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Enterprise CIOs Must Scale Their Innovation

Decades and even centuries of sound business methods are currently being undermined by emerging digital methodologies and competencies. In order for old, mature players to keep ahead of scrappy digital startups, they need to flex their powers of scale to produce innovation that the little guys cannot. In an article for InformationWeek, Neil Kinson explains what enterprise CIOs need to do to adapt to the changing times.

Inventive Innovation

Enterprises and their startup competitors have many differences, but a significant one holding back innovation is the culture. Enterprise systems are used to many years of an ingrained “if it ain’t broke, don’t fix it” mentality that allows for legacy infrastructures to remain in place. This isn’t helped by layers upon layers of existing processes within an enterprise that has to go through several departments and CIOs in order to get these changes implemented.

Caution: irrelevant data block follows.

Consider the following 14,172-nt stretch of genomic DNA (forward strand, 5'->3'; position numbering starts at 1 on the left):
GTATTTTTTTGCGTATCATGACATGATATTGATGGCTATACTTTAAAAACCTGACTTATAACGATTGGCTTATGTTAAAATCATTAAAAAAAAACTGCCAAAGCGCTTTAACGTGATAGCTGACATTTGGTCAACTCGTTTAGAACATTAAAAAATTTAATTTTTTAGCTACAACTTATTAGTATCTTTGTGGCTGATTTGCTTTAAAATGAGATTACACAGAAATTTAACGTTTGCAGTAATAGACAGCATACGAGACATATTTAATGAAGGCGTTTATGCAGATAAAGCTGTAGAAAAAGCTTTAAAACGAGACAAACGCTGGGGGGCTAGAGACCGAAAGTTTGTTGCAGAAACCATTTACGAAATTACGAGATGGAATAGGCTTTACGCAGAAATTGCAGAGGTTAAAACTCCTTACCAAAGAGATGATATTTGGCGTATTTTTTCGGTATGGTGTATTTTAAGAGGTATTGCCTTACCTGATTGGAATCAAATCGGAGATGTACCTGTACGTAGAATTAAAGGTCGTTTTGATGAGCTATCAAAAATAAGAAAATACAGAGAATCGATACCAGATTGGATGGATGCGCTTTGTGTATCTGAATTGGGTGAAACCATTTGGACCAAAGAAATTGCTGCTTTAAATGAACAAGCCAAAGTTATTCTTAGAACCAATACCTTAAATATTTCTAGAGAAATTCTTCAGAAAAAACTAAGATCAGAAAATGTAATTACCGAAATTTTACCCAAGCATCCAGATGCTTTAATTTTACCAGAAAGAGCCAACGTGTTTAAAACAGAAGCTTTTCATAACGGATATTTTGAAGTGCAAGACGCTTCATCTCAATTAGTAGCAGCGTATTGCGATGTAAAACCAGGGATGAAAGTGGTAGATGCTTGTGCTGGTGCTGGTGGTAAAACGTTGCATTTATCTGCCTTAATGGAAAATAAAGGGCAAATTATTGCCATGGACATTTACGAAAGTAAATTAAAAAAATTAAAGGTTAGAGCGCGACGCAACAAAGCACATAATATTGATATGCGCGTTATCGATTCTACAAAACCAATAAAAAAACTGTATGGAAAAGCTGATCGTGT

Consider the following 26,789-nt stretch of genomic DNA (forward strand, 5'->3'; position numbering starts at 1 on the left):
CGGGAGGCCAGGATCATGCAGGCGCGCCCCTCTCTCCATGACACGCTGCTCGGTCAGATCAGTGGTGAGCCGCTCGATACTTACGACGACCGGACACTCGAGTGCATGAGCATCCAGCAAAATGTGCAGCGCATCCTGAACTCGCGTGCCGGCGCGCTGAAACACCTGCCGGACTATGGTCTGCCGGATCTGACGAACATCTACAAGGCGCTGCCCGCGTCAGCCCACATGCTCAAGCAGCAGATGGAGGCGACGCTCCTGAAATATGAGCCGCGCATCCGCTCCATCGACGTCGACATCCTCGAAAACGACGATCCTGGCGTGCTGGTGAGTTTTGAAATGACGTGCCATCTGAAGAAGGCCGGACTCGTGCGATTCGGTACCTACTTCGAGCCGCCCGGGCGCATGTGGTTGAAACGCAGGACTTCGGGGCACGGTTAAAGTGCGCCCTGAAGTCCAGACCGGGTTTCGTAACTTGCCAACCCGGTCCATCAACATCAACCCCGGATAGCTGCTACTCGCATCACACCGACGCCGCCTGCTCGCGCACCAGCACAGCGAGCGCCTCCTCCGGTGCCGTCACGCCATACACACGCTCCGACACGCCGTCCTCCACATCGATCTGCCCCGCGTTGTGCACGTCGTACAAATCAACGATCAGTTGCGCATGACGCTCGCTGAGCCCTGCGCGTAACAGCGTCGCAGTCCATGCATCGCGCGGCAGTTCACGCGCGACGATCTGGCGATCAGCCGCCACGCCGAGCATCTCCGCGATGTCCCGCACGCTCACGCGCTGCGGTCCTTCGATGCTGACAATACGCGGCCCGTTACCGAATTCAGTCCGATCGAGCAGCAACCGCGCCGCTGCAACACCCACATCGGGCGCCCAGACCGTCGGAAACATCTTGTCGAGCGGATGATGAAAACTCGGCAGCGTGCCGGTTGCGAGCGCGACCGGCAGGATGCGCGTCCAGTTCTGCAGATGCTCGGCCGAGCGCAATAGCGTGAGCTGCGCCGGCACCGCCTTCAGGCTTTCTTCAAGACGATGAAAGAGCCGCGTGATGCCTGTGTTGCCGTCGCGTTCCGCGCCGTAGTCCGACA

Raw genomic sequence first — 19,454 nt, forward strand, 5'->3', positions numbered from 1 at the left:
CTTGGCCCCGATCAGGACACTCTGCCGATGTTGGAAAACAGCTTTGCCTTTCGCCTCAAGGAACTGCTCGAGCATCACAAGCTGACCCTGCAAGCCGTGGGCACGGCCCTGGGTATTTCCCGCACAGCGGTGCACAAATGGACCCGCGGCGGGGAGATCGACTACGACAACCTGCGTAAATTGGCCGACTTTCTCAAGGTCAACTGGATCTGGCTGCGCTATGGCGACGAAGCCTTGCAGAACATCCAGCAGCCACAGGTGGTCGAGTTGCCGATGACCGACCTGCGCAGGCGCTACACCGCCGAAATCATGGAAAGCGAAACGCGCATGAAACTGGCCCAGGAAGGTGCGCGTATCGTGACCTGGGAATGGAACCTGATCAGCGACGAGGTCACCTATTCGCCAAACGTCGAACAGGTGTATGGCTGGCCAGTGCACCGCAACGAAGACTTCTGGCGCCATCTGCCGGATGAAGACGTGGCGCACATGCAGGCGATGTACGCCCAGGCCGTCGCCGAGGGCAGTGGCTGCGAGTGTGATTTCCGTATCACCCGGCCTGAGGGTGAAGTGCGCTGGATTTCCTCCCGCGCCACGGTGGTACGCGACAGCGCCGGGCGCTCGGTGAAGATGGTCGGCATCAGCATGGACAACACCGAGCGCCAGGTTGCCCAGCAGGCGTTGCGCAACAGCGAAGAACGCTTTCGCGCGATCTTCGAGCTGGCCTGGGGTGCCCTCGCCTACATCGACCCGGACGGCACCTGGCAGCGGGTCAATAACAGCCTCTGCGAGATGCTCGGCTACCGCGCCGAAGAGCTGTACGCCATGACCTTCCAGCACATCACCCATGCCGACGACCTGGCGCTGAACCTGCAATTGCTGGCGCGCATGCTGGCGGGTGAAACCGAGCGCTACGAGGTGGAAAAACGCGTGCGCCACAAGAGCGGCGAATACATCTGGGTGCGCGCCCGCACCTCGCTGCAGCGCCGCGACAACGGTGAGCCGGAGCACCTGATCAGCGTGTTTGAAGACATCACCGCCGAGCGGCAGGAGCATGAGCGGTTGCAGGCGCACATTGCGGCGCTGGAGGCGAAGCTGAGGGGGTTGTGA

As for the scale of these changes, Kinson says that these need to be sweeping change across divisions and hierarchical layers. But so far, CIOs have taken a piecemeal approach of only making changes in finite areas that, while nice, do not deliver the needed impact:

This may yield a quick hit of results, but a piecemeal strategy by definition cannot scale. As a result, these tactics have limited shelf life, and a CIO can frequently find that tactic A and tactic B are in conflict, creating demand for yet more small-scale solutions.

To maintain uniformity and streamline the innovation process, corporations should assign a center of excellence made up of executives from various divisions to oversee and lead the broader company through the overhaul of legacy IT systems and implementation of agile and innovative solutions.

Enterprises and corporations should also look to their competition to see what is working for these new startups. The good news here is that big organizations can take steps to employ or emulate the technology that startups have, but startups are utterly incapable of emulating the types of things only made possible by a large organization’s scale. So you should take advantage of that distinction.

You can view the original article here:

About Austin J. Gruver

Austin is a Staff Writer for AITS. He has a background in professional writing from York College.

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